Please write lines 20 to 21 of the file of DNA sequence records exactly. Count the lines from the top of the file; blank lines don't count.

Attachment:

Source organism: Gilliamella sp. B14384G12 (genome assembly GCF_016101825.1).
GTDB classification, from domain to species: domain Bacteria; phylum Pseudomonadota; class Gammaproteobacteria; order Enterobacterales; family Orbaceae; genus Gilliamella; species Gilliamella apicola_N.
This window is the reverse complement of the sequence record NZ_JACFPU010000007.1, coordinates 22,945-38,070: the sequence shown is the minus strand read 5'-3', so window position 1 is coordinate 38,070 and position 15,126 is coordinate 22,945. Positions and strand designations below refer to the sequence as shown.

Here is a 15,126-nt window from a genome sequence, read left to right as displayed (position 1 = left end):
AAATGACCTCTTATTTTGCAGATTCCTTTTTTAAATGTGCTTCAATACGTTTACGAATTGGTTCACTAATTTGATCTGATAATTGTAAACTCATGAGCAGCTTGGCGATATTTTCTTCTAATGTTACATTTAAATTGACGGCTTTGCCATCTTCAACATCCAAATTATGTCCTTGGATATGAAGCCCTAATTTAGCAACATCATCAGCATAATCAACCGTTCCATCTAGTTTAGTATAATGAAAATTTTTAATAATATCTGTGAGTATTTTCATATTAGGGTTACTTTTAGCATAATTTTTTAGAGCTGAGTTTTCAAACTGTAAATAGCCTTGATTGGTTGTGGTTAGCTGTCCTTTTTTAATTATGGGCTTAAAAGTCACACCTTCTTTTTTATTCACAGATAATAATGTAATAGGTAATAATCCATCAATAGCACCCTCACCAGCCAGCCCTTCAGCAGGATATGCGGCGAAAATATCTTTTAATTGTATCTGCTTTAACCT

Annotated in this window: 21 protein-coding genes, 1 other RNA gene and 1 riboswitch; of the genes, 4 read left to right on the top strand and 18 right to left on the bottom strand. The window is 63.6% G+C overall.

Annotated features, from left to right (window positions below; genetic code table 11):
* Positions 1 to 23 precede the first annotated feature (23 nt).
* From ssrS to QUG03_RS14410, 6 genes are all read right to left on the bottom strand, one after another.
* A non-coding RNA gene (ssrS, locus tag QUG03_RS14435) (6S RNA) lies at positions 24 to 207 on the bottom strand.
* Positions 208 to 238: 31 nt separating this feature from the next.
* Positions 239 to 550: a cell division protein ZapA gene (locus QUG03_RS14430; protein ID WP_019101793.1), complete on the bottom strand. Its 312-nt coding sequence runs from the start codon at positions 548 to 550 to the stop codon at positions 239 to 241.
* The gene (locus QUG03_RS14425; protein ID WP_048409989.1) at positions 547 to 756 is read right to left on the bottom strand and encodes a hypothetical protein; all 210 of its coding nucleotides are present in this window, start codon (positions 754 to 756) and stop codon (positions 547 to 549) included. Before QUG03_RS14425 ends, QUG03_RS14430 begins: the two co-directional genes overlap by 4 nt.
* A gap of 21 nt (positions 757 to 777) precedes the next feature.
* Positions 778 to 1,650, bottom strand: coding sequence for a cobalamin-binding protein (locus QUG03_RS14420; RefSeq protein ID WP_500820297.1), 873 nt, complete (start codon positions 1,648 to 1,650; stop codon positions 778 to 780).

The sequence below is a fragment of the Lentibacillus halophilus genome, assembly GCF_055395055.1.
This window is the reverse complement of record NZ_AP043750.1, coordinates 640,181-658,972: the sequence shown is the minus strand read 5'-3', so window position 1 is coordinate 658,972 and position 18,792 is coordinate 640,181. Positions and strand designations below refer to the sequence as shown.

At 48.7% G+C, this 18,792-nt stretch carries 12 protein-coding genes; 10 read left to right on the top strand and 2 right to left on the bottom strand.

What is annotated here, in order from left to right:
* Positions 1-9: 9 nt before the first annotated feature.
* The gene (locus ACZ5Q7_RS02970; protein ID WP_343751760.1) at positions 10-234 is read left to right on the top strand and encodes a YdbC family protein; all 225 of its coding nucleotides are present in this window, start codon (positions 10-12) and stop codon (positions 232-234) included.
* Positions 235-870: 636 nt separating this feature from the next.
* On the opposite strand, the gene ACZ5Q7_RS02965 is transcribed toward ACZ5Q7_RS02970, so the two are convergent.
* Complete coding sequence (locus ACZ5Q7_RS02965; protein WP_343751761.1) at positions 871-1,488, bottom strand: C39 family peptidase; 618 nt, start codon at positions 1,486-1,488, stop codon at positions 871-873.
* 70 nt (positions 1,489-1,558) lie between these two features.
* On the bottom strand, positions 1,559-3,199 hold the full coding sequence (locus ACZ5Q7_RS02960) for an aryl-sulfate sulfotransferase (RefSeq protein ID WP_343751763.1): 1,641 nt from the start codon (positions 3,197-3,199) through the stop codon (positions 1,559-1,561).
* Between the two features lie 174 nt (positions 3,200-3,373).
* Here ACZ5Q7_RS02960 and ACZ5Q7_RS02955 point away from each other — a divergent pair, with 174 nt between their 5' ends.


* Positions 1-9: 9 nt before the first annotated feature.
* The gene (locus ACZ5Q7_RS02970; protein ID WP_343751760.1) at positions 10-234 is read left to right on the top strand and encodes a YdbC family protein; all 225 of its coding nucleotides are present in this window, start codon (positions 10-12) and stop codon (positions 232-234) included.